The industry is adding more image, but if Shutterstock’s experiences are any guide they seeing very little growth in unit sales.

At today’s prices there is probably no way to re-hire those picture researchers who performed such a valuable service in the past. However, the more clutter we add to the collections the more incentive we’re giving the buyers to go somewhere else to find the images they need.

Copyright © 2019 Jim Pickerell. The above article may not be copied, reproduced, excerpted or distributed in any manner without written permission from the author. All requests should be submitted to Selling Stock at 10319 Westlake Drive, Suite 162, Bethesda, MD 20817, phone 301-461-7627, e-mail: wvz@fpcubgbf.pbz

Jim Pickerell is founder of, an online newsletter that publishes daily. He is also available for personal telephone consultations on pricing and other matters related to stock photography. He occasionally acts as an expert witness on matters related to stock photography. For his current curriculum vitae go to:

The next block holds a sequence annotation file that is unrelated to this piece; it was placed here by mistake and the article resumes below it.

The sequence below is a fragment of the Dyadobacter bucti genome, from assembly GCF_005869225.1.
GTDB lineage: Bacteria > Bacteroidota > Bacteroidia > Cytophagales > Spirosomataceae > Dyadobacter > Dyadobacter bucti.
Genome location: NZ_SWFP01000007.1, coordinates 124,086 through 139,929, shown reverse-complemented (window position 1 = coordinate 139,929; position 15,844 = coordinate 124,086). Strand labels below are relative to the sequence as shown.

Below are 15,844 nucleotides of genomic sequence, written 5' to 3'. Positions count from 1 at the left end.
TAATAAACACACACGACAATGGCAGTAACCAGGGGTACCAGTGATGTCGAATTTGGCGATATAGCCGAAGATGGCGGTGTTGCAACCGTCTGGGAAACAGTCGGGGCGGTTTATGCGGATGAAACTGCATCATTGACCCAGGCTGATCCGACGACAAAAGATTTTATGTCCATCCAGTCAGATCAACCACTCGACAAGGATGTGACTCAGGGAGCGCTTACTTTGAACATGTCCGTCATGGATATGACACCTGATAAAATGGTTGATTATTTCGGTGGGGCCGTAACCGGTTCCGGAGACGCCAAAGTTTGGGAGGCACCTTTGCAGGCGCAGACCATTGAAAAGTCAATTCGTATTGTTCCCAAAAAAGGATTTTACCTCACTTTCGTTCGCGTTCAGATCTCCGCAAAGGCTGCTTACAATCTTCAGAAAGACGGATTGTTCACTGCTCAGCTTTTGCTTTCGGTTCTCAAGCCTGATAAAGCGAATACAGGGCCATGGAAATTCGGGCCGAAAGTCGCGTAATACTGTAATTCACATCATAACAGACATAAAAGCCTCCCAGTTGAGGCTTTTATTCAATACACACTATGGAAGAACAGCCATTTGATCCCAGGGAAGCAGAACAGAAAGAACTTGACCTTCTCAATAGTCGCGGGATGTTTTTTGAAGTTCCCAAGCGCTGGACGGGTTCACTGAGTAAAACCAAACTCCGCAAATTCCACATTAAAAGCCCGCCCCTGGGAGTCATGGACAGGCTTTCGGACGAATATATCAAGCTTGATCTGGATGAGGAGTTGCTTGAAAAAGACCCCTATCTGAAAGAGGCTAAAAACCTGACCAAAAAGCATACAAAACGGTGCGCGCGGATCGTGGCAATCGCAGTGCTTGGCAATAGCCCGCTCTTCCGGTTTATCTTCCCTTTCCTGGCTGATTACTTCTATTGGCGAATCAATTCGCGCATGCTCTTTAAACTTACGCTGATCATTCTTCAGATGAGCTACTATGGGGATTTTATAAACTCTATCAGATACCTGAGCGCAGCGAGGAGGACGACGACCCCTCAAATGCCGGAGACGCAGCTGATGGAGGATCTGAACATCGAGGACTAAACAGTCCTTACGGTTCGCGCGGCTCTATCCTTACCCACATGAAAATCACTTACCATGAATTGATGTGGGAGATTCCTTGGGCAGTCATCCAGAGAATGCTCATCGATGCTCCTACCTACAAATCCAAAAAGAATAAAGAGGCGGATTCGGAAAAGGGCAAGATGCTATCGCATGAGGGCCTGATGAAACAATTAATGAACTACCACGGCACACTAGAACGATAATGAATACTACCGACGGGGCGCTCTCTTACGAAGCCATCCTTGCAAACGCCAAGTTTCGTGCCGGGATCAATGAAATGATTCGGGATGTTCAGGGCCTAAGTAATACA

Be the first to comment below.

Post Comment

Please log in or create an account to post comments.

Stay Connected

Sign up to receive email notification when new stories are posted.

Follow Us

Free Stuff

Stock Photo Pricing: The Future
In the last two years I have written a lot about stock photo pricing and its downward slide. If you have time over the holidays you may want to review some of these stories as you plan your strategy ...
Read More
Future Of Stock Photography
If you’re a photographer that counts on the licensing of stock images to provide a portion of your annual income the following are a few stories you should read. In the past decade stock photography ...
Read More
Blockchain Stories
The opening session at this year’s CEPIC Congress in Berlin on May 30, 2018 is entitled “Can Blockchain be applied to the Photo Industry?” For those who would like to know more about the existing blo...